Learn how you can create a mouse based on the Nintendo Wii controller with the Arduino Leonardo and few components!

In this project, I will show you to build an air mouse similar to a Nintendo Wii controller using an Arduino Leonardo and an MPU6050 accelerometer/gyroscope. Air mouses are mostly used in gaming, interactive activities, entertainment, and more.

A few years back, Nintendo created this new interaction model to allow users to interact with their content in 3D through their gaming console with the help of a Wii controller. A Wii controller uses an accelerometer to recognize your gestures, which are then mapped to the game’s controls. Here, we’ll make a wired Wii controller. 

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The project depends on two key components: the MPU6050 and the Arduino Leonardo. The MPU6050 helps us to collect the data for the 3D pose of “Air Mouse” along the x-axis and y-axis. Then, based on the values of the sensor, we can control the mouse cursor. To click the mouse, you need to stop moving the mouse and lock it to a point for two seconds (or you could integrate a button for this purpose).

What is an MPU6050?

The MPU6050 is an IMU sensor that has six degrees of freedom, which means that it gives six values as output. From these six values, three come from the accelerometer and the remaining three comes from the gyroscope. The IMU sensor is based on micro-electro-mechanical systems (MEMS) technology.

Arduino Leonardo

The Arduino Leonardo is similar to the Arduino Uno and has the same shape. While the Arduino Uno comes with the ATmega385 chip, while the Leonardo comes with an ATmega32u4-based chip. It has 20 digital input/output pins, from 20 pins (7pins can be used as PWM output and 12 as analog inputs), a 16mhz crystal oscillator with a micro USB connection, a power jack, an ICSP port, and a reset button.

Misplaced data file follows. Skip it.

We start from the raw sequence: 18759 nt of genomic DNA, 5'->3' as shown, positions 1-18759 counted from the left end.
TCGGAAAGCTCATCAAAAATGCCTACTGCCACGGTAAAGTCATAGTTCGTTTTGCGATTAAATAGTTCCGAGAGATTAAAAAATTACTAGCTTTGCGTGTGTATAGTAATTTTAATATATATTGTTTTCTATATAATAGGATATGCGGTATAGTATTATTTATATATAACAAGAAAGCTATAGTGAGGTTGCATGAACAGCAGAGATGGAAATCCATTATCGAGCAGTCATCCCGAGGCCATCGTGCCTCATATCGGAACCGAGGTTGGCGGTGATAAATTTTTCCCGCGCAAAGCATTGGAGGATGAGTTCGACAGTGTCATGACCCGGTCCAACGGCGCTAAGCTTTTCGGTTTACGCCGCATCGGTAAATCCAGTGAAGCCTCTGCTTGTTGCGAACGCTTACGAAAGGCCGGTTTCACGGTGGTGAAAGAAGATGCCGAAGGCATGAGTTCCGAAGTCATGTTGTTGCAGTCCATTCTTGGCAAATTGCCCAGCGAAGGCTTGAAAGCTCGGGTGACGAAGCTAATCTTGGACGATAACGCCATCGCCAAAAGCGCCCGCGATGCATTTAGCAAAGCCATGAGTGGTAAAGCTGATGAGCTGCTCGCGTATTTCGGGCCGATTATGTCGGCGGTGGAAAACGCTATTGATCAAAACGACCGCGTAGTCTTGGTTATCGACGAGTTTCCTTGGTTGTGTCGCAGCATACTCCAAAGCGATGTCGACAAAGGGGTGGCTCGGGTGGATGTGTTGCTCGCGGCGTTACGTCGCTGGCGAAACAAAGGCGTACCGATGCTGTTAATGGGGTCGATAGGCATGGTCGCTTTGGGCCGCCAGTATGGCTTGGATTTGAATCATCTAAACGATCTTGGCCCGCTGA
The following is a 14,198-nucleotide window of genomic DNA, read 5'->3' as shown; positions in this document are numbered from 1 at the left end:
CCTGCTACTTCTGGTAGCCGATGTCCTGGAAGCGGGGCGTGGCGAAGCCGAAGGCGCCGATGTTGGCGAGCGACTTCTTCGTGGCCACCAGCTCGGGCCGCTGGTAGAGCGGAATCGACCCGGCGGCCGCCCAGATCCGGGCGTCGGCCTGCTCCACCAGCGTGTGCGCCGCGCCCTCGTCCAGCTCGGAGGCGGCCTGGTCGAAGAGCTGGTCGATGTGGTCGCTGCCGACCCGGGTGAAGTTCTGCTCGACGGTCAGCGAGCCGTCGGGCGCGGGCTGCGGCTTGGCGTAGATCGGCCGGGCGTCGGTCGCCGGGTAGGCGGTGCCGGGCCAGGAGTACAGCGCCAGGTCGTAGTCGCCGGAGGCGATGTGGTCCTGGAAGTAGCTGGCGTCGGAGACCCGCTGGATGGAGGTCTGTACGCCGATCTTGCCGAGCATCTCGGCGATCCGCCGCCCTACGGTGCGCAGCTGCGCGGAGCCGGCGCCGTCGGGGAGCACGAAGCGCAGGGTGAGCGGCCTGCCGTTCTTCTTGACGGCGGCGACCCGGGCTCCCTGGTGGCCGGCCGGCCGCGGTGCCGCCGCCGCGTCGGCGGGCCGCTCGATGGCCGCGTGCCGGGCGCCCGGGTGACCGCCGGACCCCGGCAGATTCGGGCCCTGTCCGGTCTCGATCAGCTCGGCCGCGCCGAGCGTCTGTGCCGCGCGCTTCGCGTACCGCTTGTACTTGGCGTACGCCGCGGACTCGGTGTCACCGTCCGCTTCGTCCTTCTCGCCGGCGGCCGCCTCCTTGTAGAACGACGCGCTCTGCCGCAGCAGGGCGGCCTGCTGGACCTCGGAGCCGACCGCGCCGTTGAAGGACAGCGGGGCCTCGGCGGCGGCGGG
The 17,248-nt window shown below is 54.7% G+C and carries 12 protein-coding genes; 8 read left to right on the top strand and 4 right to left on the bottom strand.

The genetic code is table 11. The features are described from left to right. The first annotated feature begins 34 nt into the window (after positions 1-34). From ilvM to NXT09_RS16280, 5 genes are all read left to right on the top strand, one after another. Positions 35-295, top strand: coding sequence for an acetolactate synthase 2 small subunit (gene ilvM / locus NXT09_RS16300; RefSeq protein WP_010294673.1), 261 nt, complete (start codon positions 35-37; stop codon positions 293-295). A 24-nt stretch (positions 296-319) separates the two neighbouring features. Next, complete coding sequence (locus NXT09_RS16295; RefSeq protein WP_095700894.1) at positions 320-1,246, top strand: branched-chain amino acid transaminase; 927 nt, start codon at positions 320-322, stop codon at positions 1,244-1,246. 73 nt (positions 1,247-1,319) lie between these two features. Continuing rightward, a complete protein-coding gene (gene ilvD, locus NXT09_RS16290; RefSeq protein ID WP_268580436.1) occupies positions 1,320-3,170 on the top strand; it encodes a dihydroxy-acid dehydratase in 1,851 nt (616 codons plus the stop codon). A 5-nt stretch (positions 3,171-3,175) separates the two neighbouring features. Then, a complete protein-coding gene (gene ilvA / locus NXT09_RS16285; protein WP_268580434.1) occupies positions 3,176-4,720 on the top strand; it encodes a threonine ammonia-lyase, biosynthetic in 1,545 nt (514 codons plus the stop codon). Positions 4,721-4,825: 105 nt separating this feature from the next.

Required Hardware

  • Arduino Leonardo (or any ATmega32u4-based Arduino)
  • MPU6050
  • Breadboard
  • Male to Male jumper wires
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Required Software

Connecting the Arduino Leonardo and the MPU6050

Wire the hardware as shown in the Fritzing diagram below.

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Content goes hereNote: Because the mouse.h library only works with ATmega32U4 chips, only ATmega32u4-based chipsets can support this project, e.g., Arduino Leonardo, Arduino Pro Mini, etc.

Uploading the Air Mouse Code

After wiring the hardware according to the Fritzing diagram above, connect your Arduino Leonardo to your computer, and upload the “caliberate_air_mouse” program to your Arduino.

For uploading the source code, use the following steps.

Go to Tools —> Board —> and select Arduino Leonardo.

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Select your COM PORT. Go to Tools —> PORT.

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Copy-paste the source code titled ‘calibrate_air_mouse’ available at the end of this article. Next, go to Sketch —> Upload, or use the shortcut “CTRL + U”.